The Man in the Pink Shirt

Even the sun shone for us. It was a perfect summer evening, snatched from a disappointing summer.

He arrived promptly, wearing his trademark pink shirt and carrying a bottle of red wine. We sat in the orchard for a while, drinking white wine Kirs, enjoying the late sunshine under the plum tree as the Chicken Cacciatora bubbled gently on the stove and we took it in turns to give it a stir from time to time. Somehow new potatoes and green beans cooked themselves and supper was ready.

We moved to the conservatory, lit the candles and opened his bottle of red wine. The food was delicious, we talked and laughed, then later kissed and cuddled, watching the bats flitting in and out of their nest in the eaves above the conservatory. It was a truly magical evening and I just want to hold onto that feeling.

Sunday, 1 July 2007

Curdled Milk

'This milk's off,' I said to the Deputy Head, 'in fact the fridge is warm. Feel that bottle of white wine. Is it yours?' 
'Yes,' he said, 'do you fancy a glass?' 
'Oh, no thanks,' I replied, rather ungraciously. It wasn't the best offer I had ever had. It was late afternoon and we were just trying to have a final cup of tea before heading home to children and supper and chores. I suddenly thought of the bottles of fizz sitting in my lovely, cold fridge at home, waiting for a special occasion and decided I could do better than that!

'Why don't you come over to my house and have a glass of wine in the orchard?' I suggested. It was such a lovely, clear, warm late June afternoon and an opportunity simply to let everything go and enjoy the evening. And he came, along with a few other friends who could drop everything at short notice, bringing nuts and crisps and more fizz, and we had an impromptu drinks party in the orchard, moving the wooden table and chairs around to catch the last warmth of the sun as it sank towards the west and the shadows grew longer.


Sometimes, you just have to seize the moment.

Wednesday, 27 June 2007

Turning Point

'You changed the course of my life,' I said to her as we stood talking in the Marquee beside the white-covered trestle tables, laden with food and drink. She looked shocked. I suppose it is strange to think that a casual decision, taken one busy working day, can shape someone else's life.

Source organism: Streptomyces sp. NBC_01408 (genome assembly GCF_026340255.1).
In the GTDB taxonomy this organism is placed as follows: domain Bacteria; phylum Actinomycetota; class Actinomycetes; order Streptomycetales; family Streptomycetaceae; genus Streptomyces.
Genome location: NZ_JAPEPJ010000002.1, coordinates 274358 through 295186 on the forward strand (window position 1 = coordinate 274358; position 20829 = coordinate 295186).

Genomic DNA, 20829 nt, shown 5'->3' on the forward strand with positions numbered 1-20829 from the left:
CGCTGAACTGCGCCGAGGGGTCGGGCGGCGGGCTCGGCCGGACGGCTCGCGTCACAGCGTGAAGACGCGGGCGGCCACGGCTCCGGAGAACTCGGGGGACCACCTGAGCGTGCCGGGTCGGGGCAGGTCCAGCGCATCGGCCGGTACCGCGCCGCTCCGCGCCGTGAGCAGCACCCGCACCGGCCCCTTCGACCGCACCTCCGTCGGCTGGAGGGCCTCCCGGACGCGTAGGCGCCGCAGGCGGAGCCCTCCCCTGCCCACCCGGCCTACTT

I was a fresh pretty young girl, newly arrived in London from Yorkshire when she took a chance on me, offered me a job working for a large international company without checking my shorthand and typing, which weren't all they could have been.

Not that I had thought of her at all, these 30 years or so since that day, but seeing her there now brought it home to me that it was that decision that had changed my world, brought me a marriage that lasted 18 years, our three amazing sons, life-longs friends and the invitation to this party in a Sussex orchard on a fine June day.

Saturday, 2 June 2007

The Orchard

Summer's here!

The hammock went up in the orchard today, strung between two ancient plum trees, threaded through with the tiny pink scented roses that flower for only two weeks each year, echoing the delicate pink and white blossom that studded the trees earlier in the spring, promising a heavy crop of pears, apples and plums when summer slips away.

The mown grass is a vivid green after the recent heavy rains, and delicious dark pink dog roses glow in the hawthorn hedge. A faded, weather-beaten wooden table and chairs invite me to take time out and let my cares melt away.

I thought of going somewhere else today, but what could be better than this?

Sunday, 8 April 2007

Happy Easter

A glorious Easter weekend and I have two tall, dark, handsome young men in the house, oozing testosterone and amiability. Did I say I also have shingles? Apparently the virus that causes chicken pox lies dormant in the spinal cord and reactivates when the immune system is down - just when you are about to go on a trip!

Luckily it's not man shingles, so I have spent a satisfying weekend in the kitchen. We have had roast chicken with proper red wine gravy and roasted root vegetables, steeped in olive oil, garlic and herbs from the garden. I have even made stock from the bones for vegetable soup. Rhubarb, also from the garden, has been stewed and I have made a chocolate and almond cake.

I have been for short walks in the countryside and have sat in the orchard with our pet rabbit and the cats playing tag, drinking tea and eating too much cake. Today will be spent with the Sunday Times and a roast leg of lamb studded with garlic and rosemary, potatoes dauphinoise with carrots and broccoli and more red wine gravy, followed by chocolate pudding with whipped cream.

I never said it was all bad!